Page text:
Randolph was elected to the Sixth Congress and to the six succeeding Congresses (1799-1813). He was a Republican and began his Congressional career as a strong supporter of fellow Virginian Thomas Jefferson. Randolph was a contradiction. He ws a Republican who supported democracy, the common man, and individual rights, but considered himself an aistocrat and had little regard for the common man. He was noted for saying, "I am an aristocrat. I love liberty, I hate equality." He became the Democratic leader in the House of Representatives as a result of his chasirmanship of the Ways and Means Committee. He was a clever debater and most of his Congressional passions were confined to the floor of the House. He did, however, engage in duels. His most notable duel was with War Hawk and Whig natiionalist Henry Clay. The animosity between the two men finally led to a duel as a result of the impasse in the Electoral College vote of 1926. Henry Clay and John Quincy Adams reached a deal which kled to Adams becoming president even though General Jackson has received thelargest vote. Jackson supporters were outraged. Randoph was one of the most virulent critics. This led to auel with Clay. Senator Thomas Hart Benton, a dueleer himself and present at the duel, described it as the last high-tined duel he witnessed. He also quarled with fellow Virgininian, President Thomas Jefferson. He broke with the President (1805-06). From that point he was never a member of a working national majority. His role became to criticize the iniatives of both presidents and Congressial majorities. His mostv vehement criticism was directed at the Adams family which he called the American Stuarts (referring to the British royal dynasty). Interestingly, one of the most insightful biograophy of Randolph would be written by Henry Adams. Randolph latter quarled with two other Virgian presidents, John Madison and James Monroe. He opposed the War of 1812 and briefly lost his House seat as aresult. It was Randolph who coined the term War Hawk. When Randopph returned to Congrss, he opposed the second Bank of the United States, the Missouri Compromise, and the high tariffs. He esentially became an outspoken Southern sectiionalist using the Constitution and states' rights. He became one of the early vocal defenders of slavery in early Congresses raiing the issue of states's rights. Randolph combined his outspoken belief in individual liberty with the defense of slavery. His views became a central thesis in the southern cause that would eventually lead to the Civil War. His opposition of the Missouri Compromise which most historians agree put off the Civil War for a generation. He was a string supporter of states rights. When he returned to Ciongress afterthe War of 1812 he sensed administrations attempting to restrict thec expansion of slavery and promoting emancipation schemes. While ininiattly a Jackson suppotrter, he opposed Jackson on the nulification issue. He was appointed to the Senate (1825) and appointed ambassador to Russia (1830).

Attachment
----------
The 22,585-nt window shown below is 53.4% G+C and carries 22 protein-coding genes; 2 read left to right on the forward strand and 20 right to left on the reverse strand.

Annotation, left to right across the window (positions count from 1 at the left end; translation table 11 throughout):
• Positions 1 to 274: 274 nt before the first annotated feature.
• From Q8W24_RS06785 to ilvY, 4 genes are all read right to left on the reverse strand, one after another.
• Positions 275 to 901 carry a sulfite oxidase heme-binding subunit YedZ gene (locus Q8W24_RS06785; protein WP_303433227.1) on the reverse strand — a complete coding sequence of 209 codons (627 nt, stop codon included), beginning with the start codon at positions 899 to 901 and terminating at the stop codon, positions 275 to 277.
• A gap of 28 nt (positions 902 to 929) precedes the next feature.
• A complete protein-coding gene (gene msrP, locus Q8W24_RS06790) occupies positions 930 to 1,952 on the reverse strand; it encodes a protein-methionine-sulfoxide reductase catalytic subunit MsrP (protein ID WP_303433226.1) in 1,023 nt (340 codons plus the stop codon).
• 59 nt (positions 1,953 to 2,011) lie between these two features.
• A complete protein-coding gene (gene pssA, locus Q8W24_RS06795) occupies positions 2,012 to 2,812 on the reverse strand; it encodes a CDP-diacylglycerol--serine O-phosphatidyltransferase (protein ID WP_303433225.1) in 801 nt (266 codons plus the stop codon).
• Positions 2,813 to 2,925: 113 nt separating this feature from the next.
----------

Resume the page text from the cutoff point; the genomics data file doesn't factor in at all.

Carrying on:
Impeachment Proceedings (1804-05)

He was one of the managers appointed by the House to conduct the impeachment proceedings against Judge John Pickering (1804). Pickering was a judge of the United States District Court for New Hampshire and the House did pass a bill of impeachment. He was also involved in the impeachment effort against Supreme Court Justice Samuel Chase. Critics clain than Randolphed mishandled the proceeedings.

Burr Trial (1807)

Aaron Burr is ceetainly the most controversial Vice Presidemt. He began by attempting to deporive Jefferson of the office. This meant tht Jefferson would have nothing to do with him. He killed Revolutionary War hero and former Secretary of the Treasury Alexander Hasmilton in a duel (1804). The two developed a mutual loathing because of their involvement in New York politics. It was Hamilton that prevented Burr from grabbing the presidency from Jefferson. Burr then got involved in a military adventure in the West which has never been fully explained. President Jefferson wanted him tried for treason. Randoplph became the foreman of the Grand Jury in Richmond Virginia which considered the indictment of Burr and others for treason (1807). During the priceedings, he becamne outraged that Jefferson was supporting General Wilkinson, Burr's chief accuser. Randoplh found Wilkinson to be dishonest and lcking in character.


Randolph in his will manumitted his numerous slaves, but insisted they leave Virginia. He provided for their settlement in a free state--Ohio.


Adams, Henry. John Randolph (1882. Reprint of 1898 ed. New York: Chelsea House, 1981).

Dawidoff, Robert. The Education of John Randolph. (New York: W.W. Norton & Co., 1979).


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Created: March 14, 2000
Last updated: 12:18 PM 7/22/2009